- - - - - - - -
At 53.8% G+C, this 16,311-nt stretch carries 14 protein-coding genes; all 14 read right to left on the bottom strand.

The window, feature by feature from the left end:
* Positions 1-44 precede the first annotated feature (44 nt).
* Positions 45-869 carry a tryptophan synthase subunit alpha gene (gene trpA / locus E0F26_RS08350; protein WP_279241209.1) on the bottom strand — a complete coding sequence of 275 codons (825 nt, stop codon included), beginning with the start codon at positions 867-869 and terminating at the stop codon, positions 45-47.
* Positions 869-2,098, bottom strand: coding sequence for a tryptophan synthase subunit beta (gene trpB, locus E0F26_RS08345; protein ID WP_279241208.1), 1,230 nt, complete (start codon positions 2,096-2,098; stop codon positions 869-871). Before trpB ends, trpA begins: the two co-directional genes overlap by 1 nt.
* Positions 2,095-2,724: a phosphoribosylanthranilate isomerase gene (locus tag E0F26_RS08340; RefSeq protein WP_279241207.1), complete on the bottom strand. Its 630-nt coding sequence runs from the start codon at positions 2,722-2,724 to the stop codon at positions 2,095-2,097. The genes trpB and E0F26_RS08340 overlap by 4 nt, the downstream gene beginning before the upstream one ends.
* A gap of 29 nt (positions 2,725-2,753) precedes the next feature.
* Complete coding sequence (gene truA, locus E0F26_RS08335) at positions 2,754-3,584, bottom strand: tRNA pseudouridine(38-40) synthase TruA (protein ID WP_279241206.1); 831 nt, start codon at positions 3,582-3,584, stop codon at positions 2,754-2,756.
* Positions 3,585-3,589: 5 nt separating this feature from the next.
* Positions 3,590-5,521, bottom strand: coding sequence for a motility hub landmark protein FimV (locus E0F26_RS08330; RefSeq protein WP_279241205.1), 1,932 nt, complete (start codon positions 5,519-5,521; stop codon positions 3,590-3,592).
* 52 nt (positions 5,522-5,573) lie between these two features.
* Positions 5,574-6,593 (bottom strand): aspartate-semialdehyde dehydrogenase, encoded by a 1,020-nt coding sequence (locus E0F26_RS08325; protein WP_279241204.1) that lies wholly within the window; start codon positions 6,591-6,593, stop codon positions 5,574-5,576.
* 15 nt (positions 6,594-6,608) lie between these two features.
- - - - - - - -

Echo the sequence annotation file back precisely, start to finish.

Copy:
At 53.8% G+C, this 16,311-nt stretch carries 14 protein-coding genes; all 14 read right to left on the bottom strand.

The window, feature by feature from the left end:
* Positions 1-44 precede the first annotated feature (44 nt).
* Positions 45-869 carry a tryptophan synthase subunit alpha gene (gene trpA / locus E0F26_RS08350; protein WP_279241209.1) on the bottom strand — a complete coding sequence of 275 codons (825 nt, stop codon included), beginning with the start codon at positions 867-869 and terminating at the stop codon, positions 45-47.
* Positions 869-2,098, bottom strand: coding sequence for a tryptophan synthase subunit beta (gene trpB, locus E0F26_RS08345; protein ID WP_279241208.1), 1,230 nt, complete (start codon positions 2,096-2,098; stop codon positions 869-871). Before trpB ends, trpA begins: the two co-directional genes overlap by 1 nt.
* Positions 2,095-2,724: a phosphoribosylanthranilate isomerase gene (locus tag E0F26_RS08340; RefSeq protein WP_279241207.1), complete on the bottom strand. Its 630-nt coding sequence runs from the start codon at positions 2,722-2,724 to the stop codon at positions 2,095-2,097. The genes trpB and E0F26_RS08340 overlap by 4 nt, the downstream gene beginning before the upstream one ends.
* A gap of 29 nt (positions 2,725-2,753) precedes the next feature.
* Complete coding sequence (gene truA, locus E0F26_RS08335) at positions 2,754-3,584, bottom strand: tRNA pseudouridine(38-40) synthase TruA (protein ID WP_279241206.1); 831 nt, start codon at positions 3,582-3,584, stop codon at positions 2,754-2,756.
* Positions 3,585-3,589: 5 nt separating this feature from the next.
* Positions 3,590-5,521, bottom strand: coding sequence for a motility hub landmark protein FimV (locus E0F26_RS08330; RefSeq protein WP_279241205.1), 1,932 nt, complete (start codon positions 5,519-5,521; stop codon positions 3,590-3,592).
* 52 nt (positions 5,522-5,573) lie between these two features.
* Positions 5,574-6,593 (bottom strand): aspartate-semialdehyde dehydrogenase, encoded by a 1,020-nt coding sequence (locus E0F26_RS08325; protein WP_279241204.1) that lies wholly within the window; start codon positions 6,591-6,593, stop codon positions 5,574-5,576.
* 15 nt (positions 6,594-6,608) lie between these two features.